Techies have known about the "gPhone" (as it has been called) for almost a year, and have been working with prototype software to create applications for it - but this is the first time a real Google Phone has been put on sale for ordinary users.
Costing from $179 (€125) with a two-year plan, the T-Mobile G1 phone has a camera, accelerometer and GPS to detect location and angles, supports 3G and slower data protocols, and can browse the web, play music, show maps and download additional applications.
As far as specifications go, it's pretty much on par with the iPhone - except that it has a keyboard, and a less minimalistically stylish interface.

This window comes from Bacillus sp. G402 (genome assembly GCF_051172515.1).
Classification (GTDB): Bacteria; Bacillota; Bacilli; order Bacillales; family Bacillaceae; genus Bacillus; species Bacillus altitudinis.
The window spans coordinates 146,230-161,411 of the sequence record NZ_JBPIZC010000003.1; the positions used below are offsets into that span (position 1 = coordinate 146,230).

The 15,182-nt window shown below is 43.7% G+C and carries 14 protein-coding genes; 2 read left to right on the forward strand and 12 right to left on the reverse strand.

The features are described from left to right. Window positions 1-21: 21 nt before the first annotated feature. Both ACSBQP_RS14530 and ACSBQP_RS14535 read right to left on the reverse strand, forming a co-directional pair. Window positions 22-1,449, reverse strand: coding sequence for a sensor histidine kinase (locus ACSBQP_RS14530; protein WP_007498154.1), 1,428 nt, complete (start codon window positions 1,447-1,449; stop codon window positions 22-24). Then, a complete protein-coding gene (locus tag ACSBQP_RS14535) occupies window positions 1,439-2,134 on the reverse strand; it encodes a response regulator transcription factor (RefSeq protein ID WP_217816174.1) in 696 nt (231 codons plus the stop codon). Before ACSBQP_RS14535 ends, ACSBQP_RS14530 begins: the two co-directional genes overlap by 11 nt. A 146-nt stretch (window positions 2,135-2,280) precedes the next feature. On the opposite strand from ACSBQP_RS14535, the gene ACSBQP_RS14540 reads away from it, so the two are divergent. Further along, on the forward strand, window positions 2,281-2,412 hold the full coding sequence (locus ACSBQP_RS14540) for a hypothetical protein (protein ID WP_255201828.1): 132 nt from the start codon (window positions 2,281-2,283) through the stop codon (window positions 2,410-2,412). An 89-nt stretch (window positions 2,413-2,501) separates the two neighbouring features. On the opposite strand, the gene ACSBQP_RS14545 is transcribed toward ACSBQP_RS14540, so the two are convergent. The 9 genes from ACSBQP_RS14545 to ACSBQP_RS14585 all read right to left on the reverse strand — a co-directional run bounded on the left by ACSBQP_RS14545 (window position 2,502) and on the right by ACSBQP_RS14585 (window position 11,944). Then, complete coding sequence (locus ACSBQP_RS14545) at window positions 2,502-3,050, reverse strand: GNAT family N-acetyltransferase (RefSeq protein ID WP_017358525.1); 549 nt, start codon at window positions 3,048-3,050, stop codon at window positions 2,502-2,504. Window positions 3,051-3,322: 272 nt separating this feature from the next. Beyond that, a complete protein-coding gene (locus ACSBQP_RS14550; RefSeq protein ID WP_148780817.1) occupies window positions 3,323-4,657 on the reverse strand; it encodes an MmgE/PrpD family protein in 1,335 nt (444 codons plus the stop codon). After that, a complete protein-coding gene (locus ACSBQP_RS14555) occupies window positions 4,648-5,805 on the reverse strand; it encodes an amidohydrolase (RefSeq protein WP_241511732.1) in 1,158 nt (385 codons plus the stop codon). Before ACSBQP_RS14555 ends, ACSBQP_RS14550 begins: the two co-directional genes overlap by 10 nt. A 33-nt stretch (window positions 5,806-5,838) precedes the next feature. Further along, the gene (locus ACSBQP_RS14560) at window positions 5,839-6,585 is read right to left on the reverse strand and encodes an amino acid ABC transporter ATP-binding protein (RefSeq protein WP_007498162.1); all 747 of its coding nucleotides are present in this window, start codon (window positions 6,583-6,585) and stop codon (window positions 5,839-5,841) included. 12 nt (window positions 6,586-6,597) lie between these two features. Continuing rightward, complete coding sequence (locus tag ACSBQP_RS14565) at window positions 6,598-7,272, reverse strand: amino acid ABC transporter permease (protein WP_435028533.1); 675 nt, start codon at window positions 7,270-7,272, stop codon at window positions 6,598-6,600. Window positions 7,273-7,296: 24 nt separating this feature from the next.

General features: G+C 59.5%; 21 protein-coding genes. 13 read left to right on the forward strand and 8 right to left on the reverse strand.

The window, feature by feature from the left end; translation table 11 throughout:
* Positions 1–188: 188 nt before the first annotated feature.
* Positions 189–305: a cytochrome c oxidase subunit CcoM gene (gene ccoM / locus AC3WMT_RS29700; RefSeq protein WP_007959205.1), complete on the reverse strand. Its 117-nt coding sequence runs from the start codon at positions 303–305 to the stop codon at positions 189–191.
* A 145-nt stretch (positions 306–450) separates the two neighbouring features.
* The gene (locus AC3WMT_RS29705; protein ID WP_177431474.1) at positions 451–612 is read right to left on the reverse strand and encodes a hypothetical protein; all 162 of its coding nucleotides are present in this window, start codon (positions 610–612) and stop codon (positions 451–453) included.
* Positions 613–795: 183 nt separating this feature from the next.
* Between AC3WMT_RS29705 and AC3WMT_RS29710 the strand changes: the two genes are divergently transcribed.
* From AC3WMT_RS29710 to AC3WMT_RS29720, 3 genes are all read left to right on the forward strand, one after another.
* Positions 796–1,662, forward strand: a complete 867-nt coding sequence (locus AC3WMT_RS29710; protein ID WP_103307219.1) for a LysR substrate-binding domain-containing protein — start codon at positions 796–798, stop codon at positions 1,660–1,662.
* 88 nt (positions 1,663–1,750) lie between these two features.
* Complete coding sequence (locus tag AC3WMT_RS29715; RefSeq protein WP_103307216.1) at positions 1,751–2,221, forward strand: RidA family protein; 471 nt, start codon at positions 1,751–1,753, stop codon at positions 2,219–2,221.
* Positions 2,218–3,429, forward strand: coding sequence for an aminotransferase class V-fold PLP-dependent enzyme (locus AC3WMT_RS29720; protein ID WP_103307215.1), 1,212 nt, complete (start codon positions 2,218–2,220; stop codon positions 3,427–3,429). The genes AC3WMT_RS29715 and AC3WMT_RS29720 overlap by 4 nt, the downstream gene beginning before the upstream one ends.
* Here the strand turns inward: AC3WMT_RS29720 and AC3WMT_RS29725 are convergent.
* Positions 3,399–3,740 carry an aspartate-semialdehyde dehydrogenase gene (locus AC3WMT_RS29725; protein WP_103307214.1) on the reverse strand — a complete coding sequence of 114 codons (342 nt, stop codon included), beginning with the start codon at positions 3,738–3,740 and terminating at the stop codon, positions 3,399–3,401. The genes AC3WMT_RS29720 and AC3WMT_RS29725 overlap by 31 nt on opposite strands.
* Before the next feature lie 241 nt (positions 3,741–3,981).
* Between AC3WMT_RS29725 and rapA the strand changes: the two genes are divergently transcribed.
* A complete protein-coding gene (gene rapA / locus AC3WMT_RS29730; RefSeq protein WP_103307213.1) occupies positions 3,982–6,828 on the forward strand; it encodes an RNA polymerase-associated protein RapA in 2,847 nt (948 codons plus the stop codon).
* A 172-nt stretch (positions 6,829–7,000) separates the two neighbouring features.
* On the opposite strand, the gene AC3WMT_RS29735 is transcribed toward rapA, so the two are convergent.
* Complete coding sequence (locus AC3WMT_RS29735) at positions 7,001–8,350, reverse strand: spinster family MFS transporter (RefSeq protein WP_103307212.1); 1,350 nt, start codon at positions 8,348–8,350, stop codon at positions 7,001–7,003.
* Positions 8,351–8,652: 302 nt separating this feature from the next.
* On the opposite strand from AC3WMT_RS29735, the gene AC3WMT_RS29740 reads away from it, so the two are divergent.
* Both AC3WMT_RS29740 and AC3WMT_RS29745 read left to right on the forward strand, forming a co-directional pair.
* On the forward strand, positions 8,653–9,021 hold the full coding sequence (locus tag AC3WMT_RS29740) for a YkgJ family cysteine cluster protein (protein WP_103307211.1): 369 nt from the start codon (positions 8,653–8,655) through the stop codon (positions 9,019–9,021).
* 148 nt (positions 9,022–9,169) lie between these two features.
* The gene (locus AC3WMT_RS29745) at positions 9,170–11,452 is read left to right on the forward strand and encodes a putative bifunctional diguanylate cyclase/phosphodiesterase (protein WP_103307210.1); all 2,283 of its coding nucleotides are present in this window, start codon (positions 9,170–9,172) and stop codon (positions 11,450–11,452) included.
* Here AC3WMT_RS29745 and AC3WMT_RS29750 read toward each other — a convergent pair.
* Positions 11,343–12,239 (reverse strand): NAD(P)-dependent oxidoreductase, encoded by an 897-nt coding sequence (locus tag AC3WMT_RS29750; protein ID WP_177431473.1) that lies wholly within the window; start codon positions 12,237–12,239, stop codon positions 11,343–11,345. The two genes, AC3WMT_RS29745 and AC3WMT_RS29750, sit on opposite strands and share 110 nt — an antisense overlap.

But it's not the hardware that sets the gPhone and the iPhone apart, it's the underlying philosophy.
Apple's iPhone is just open enough to allow developers other than Apple to create programs for it - and no more.
Coders need to sign a strict non-disclosure agreement, and rely on Apple's seal of approval before users can even touch their applications.
Everything goes through Apple: even mobile phone providers must jump through hoops before they are allowed to support Steve Jobs's precious vision.
Google, in the same spirit as its other works, is so open as to almost seem naively idealistic."